Aids-Hilfe Schweiz is launching a new emoji campaign


Aids-Hilfe Schweiz, in collaboration with the TFK Communications Agency, has developed a campaign to combat fear, prejudice and discrimination against HIV-positive people.

Every year on December 1, World AIDS Day. At that time, Aids-Hilfe Schweiz launched a new campaign in cooperation with the TKF Communications Agency, which was supposed to do without the threat of fingers and morals. Instead, the action involves the use of various emoji as we know it from Whatsapp, Telegram and other social networks.

"Together for Love and Desire, Together Against Fear"

The aim of the campaign is to reduce prejudice for people infected with HIV, according to Aids-Hilfe Schweiz, in a statement on his website: "HIV positive people with a reduced viral load – that is, they are taking antiretroviral therapy and regularly testing the virus can continue. "

You need to know about AIDS and HIV

December 1 is the World AIDS Day. The stated goal is to sensitize society to the risk of HIV / AIDS, to face prejudice and to show that everyone can live together. But what's really AIDS? What is the difference with HIV? And how do you get involved? Read here.

Andreas Lehner, general manager of Aids-Hilfe Schweiz, said in an interview: "Currently, HIV-positive people are too often viewed as a latent threat to others." Although it was first published in 2008 with a "Swiss statement", it was said that there is no risk of HIV infection in the treatment, many have concerns about the infected.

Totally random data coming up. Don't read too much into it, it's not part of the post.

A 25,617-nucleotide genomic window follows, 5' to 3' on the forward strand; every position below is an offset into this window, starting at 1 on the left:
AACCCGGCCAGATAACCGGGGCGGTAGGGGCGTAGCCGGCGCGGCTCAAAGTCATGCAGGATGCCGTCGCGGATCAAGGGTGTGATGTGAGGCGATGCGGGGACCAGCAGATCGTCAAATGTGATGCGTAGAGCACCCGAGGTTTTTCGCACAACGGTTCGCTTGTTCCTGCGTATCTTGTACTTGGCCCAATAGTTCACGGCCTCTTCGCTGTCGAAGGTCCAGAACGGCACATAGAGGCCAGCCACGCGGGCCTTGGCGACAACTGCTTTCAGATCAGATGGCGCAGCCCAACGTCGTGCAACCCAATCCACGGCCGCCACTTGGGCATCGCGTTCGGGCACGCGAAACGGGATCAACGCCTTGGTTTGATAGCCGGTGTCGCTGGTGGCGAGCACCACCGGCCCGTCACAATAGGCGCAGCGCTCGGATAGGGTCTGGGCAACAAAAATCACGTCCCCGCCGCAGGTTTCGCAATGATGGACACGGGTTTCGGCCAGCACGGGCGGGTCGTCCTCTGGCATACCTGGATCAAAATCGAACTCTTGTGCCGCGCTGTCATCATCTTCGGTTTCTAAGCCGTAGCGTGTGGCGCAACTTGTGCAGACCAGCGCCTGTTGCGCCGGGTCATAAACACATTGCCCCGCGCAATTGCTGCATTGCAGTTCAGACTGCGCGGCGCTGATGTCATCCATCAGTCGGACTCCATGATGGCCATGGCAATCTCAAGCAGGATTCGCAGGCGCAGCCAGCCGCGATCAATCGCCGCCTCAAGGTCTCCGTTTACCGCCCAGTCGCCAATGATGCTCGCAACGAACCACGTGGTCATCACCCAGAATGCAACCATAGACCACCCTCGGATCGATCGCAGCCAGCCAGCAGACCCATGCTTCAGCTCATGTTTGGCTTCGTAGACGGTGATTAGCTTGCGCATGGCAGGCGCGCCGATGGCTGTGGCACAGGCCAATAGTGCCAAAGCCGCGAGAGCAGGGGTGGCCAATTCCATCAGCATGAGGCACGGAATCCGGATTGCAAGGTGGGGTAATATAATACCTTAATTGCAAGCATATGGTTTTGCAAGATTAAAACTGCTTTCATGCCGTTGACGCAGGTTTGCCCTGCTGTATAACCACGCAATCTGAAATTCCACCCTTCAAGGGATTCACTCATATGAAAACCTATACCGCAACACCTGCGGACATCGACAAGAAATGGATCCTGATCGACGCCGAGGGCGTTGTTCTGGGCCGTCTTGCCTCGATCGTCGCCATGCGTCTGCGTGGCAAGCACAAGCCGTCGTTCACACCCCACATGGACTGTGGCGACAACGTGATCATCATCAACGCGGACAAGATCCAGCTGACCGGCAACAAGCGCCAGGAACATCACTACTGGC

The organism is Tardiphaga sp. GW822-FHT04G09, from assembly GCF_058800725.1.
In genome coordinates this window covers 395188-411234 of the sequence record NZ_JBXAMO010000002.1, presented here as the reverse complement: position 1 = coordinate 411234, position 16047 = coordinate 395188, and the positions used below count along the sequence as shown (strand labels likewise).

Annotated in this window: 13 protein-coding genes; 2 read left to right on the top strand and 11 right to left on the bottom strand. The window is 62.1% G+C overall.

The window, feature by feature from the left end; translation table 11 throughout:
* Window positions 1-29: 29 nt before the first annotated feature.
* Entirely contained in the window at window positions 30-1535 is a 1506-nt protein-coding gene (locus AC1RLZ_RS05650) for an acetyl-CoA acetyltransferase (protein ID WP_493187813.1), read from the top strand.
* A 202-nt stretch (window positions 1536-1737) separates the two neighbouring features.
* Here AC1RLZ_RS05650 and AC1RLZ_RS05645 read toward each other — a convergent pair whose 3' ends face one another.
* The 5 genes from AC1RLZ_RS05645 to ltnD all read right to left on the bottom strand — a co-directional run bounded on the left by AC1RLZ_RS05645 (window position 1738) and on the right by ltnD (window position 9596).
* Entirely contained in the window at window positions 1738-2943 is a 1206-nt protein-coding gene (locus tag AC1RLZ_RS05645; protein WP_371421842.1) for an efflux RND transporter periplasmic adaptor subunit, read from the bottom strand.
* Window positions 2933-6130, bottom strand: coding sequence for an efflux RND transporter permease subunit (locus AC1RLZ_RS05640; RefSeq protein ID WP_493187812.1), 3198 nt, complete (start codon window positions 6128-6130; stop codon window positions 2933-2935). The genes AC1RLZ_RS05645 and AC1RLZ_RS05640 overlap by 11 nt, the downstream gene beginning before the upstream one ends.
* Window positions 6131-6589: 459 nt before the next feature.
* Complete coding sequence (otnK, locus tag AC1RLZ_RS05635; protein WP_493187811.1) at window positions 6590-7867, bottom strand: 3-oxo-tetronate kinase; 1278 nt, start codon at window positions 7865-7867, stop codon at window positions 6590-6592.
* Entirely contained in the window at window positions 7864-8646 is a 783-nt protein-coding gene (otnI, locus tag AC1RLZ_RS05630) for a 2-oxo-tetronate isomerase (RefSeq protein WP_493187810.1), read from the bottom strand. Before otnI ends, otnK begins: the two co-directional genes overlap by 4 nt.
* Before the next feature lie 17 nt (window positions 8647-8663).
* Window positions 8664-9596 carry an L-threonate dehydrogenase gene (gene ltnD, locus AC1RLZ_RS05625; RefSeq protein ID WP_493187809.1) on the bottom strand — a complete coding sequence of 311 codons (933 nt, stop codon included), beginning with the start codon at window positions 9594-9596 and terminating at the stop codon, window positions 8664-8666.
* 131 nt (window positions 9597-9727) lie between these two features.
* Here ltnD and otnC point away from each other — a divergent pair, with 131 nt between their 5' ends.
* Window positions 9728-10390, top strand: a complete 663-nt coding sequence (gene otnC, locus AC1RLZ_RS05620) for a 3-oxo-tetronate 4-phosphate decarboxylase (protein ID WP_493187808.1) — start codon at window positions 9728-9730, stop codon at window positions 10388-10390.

Studies give certainty

Lehner justifies the campaign's defensive campaign in 2018 to launch a campaign for greater sensitivity. Consequently, between 2011 and 2016, three very extensive studies were carried out on HIV-positive people who were treated and had no sexual intercourse with their partners. The results are clear: regardless of whether it was homosexual or heterosexual, there was no HIV transmission in 75,000 files.

The campaign must not reduce the issue of HIV infection, but shifting the weight of prevention: "We still have to respect the HIV virus, but where it's dangerous," Lehner says. Much greater danger comes from those who feel that HIV is negative.

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